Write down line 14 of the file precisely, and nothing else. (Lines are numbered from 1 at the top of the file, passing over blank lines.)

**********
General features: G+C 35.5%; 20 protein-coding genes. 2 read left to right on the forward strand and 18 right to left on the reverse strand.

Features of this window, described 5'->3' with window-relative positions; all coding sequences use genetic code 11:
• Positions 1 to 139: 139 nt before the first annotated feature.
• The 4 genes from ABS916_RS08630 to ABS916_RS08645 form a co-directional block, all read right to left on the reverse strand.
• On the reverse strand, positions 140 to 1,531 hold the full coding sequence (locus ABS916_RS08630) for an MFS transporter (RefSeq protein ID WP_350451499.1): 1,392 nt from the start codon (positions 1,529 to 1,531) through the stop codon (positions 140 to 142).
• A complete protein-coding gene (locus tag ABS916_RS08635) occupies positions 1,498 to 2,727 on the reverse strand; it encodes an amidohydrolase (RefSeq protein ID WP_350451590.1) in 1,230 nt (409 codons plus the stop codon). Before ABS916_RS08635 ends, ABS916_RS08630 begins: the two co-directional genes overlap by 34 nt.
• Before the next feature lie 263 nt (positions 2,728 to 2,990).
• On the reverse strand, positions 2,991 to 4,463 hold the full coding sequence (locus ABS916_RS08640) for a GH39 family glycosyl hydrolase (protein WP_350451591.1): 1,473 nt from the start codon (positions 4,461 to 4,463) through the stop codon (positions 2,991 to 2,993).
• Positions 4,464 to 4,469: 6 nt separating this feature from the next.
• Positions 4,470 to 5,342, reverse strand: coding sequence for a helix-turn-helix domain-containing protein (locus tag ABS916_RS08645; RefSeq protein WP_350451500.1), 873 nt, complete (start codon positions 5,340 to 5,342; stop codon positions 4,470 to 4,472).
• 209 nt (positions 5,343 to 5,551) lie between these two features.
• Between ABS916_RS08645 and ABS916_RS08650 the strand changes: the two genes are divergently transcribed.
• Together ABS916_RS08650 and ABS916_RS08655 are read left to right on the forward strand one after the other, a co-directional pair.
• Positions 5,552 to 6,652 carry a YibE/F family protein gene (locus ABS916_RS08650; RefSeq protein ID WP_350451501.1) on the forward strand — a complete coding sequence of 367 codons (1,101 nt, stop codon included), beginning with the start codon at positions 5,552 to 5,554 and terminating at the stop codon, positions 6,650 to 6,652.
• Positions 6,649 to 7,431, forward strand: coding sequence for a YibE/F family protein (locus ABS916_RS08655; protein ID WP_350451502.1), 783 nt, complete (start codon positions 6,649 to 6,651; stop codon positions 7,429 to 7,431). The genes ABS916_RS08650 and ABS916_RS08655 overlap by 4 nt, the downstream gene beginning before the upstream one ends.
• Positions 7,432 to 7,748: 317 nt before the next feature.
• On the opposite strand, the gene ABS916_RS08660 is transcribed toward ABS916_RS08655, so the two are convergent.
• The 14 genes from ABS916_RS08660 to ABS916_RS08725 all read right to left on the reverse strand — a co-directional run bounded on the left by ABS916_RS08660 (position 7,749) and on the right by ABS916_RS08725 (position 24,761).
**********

• Positions 5,552 to 6,652 carry a YibE/F family protein gene (locus ABS916_RS08650; RefSeq protein ID WP_350451501.1) on the forward strand — a complete coding sequence of 367 codons (1,101 nt, stop codon included), beginning with the start codon at positions 5,552 to 5,554 and terminating at the stop codon, positions 6,650 to 6,652.